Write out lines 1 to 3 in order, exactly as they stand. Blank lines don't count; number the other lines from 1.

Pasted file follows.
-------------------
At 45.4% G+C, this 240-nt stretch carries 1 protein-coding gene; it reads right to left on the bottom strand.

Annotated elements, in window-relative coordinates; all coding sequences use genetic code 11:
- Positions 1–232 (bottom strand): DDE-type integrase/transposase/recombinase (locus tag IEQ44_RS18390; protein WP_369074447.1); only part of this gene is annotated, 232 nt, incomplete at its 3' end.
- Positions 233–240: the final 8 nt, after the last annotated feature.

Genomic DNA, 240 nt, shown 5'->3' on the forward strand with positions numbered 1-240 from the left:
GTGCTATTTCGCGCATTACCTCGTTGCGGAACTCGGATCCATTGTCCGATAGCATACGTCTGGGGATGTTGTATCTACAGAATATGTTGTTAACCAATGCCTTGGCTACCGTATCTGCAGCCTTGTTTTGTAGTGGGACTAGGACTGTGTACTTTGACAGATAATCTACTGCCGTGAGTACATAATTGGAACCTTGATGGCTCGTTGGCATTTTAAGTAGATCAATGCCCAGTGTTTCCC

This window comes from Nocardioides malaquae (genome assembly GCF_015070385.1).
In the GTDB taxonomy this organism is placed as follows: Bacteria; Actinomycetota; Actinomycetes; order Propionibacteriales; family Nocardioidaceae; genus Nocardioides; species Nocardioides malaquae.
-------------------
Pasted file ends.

At 45.4% G+C, this 240-nt stretch carries 1 protein-coding gene; it reads right to left on the bottom strand.

Annotated elements, in window-relative coordinates; all coding sequences use genetic code 11:
- Positions 1–232 (bottom strand): DDE-type integrase/transposase/recombinase (locus tag IEQ44_RS18390; protein WP_369074447.1); only part of this gene is annotated, 232 nt, incomplete at its 3' end.